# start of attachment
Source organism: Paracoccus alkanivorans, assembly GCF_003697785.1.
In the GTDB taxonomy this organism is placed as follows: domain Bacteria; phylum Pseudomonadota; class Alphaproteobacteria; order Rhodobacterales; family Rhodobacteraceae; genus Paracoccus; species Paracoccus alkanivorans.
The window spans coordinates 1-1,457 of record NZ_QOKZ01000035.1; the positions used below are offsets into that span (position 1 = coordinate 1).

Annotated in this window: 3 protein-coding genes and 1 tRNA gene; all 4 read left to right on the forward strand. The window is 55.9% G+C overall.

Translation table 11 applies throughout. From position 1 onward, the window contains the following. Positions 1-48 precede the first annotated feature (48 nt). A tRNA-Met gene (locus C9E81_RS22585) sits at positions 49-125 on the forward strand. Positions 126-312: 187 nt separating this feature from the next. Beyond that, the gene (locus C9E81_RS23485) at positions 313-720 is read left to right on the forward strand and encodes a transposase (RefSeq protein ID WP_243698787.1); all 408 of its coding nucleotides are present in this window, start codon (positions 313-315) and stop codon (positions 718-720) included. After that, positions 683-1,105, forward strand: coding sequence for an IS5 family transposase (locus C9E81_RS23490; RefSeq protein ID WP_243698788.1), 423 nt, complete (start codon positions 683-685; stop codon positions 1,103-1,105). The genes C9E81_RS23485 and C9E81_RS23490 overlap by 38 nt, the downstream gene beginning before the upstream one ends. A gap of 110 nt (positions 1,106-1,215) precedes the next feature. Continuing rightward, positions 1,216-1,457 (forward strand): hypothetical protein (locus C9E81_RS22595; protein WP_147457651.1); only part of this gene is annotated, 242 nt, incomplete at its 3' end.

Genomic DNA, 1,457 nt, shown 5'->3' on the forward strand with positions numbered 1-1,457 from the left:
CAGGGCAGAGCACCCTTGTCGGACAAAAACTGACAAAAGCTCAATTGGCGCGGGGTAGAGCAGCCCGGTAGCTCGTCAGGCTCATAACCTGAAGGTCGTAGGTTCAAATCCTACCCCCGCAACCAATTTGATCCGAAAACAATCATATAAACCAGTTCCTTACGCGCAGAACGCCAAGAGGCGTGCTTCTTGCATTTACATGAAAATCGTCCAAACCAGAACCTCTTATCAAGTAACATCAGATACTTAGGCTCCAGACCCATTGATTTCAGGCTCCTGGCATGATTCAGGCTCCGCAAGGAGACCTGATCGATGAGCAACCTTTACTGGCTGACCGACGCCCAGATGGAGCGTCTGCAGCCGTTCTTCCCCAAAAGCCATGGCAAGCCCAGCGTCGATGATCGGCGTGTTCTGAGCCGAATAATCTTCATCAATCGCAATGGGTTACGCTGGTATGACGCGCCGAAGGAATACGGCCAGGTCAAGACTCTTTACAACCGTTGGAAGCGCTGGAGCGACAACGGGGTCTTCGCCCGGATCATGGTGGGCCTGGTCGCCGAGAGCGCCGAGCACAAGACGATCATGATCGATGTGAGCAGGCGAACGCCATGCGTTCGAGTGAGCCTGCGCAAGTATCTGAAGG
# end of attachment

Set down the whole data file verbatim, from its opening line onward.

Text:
Source organism: Paracoccus alkanivorans, assembly GCF_003697785.1.
In the GTDB taxonomy this organism is placed as follows: domain Bacteria; phylum Pseudomonadota; class Alphaproteobacteria; order Rhodobacterales; family Rhodobacteraceae; genus Paracoccus; species Paracoccus alkanivorans.
The window spans coordinates 1-1,457 of record NZ_QOKZ01000035.1; the positions used below are offsets into that span (position 1 = coordinate 1).

Annotated in this window: 3 protein-coding genes and 1 tRNA gene; all 4 read left to right on the forward strand. The window is 55.9% G+C overall.

Translation table 11 applies throughout. From position 1 onward, the window contains the following. Positions 1-48 precede the first annotated feature (48 nt). A tRNA-Met gene (locus C9E81_RS22585) sits at positions 49-125 on the forward strand. Positions 126-312: 187 nt separating this feature from the next. Beyond that, the gene (locus C9E81_RS23485) at positions 313-720 is read left to right on the forward strand and encodes a transposase (RefSeq protein ID WP_243698787.1); all 408 of its coding nucleotides are present in this window, start codon (positions 313-315) and stop codon (positions 718-720) included. After that, positions 683-1,105, forward strand: coding sequence for an IS5 family transposase (locus C9E81_RS23490; RefSeq protein ID WP_243698788.1), 423 nt, complete (start codon positions 683-685; stop codon positions 1,103-1,105). The genes C9E81_RS23485 and C9E81_RS23490 overlap by 38 nt, the downstream gene beginning before the upstream one ends. A gap of 110 nt (positions 1,106-1,215) precedes the next feature. Continuing rightward, positions 1,216-1,457 (forward strand): hypothetical protein (locus C9E81_RS22595; protein WP_147457651.1); only part of this gene is annotated, 242 nt, incomplete at its 3' end.

Genomic DNA, 1,457 nt, shown 5'->3' on the forward strand with positions numbered 1-1,457 from the left:
CAGGGCAGAGCACCCTTGTCGGACAAAAACTGACAAAAGCTCAATTGGCGCGGGGTAGAGCAGCCCGGTAGCTCGTCAGGCTCATAACCTGAAGGTCGTAGGTTCAAATCCTACCCCCGCAACCAATTTGATCCGAAAACAATCATATAAACCAGTTCCTTACGCGCAGAACGCCAAGAGGCGTGCTTCTTGCATTTACATGAAAATCGTCCAAACCAGAACCTCTTATCAAGTAACATCAGATACTTAGGCTCCAGACCCATTGATTTCAGGCTCCTGGCATGATTCAGGCTCCGCAAGGAGACCTGATCGATGAGCAACCTTTACTGGCTGACCGACGCCCAGATGGAGCGTCTGCAGCCGTTCTTCCCCAAAAGCCATGGCAAGCCCAGCGTCGATGATCGGCGTGTTCTGAGCCGAATAATCTTCATCAATCGCAATGGGTTACGCTGGTATGACGCGCCGAAGGAATACGGCCAGGTCAAGACTCTTTACAACCGTTGGAAGCGCTGGAGCGACAACGGGGTCTTCGCCCGGATCATGGTGGGCCTGGTCGCCGAGAGCGCCGAGCACAAGACGATCATGATCGATGTGAGCAGGCGAACGCCATGCGTTCGAGTGAGCCTGCGCAAGTATCTGAAGG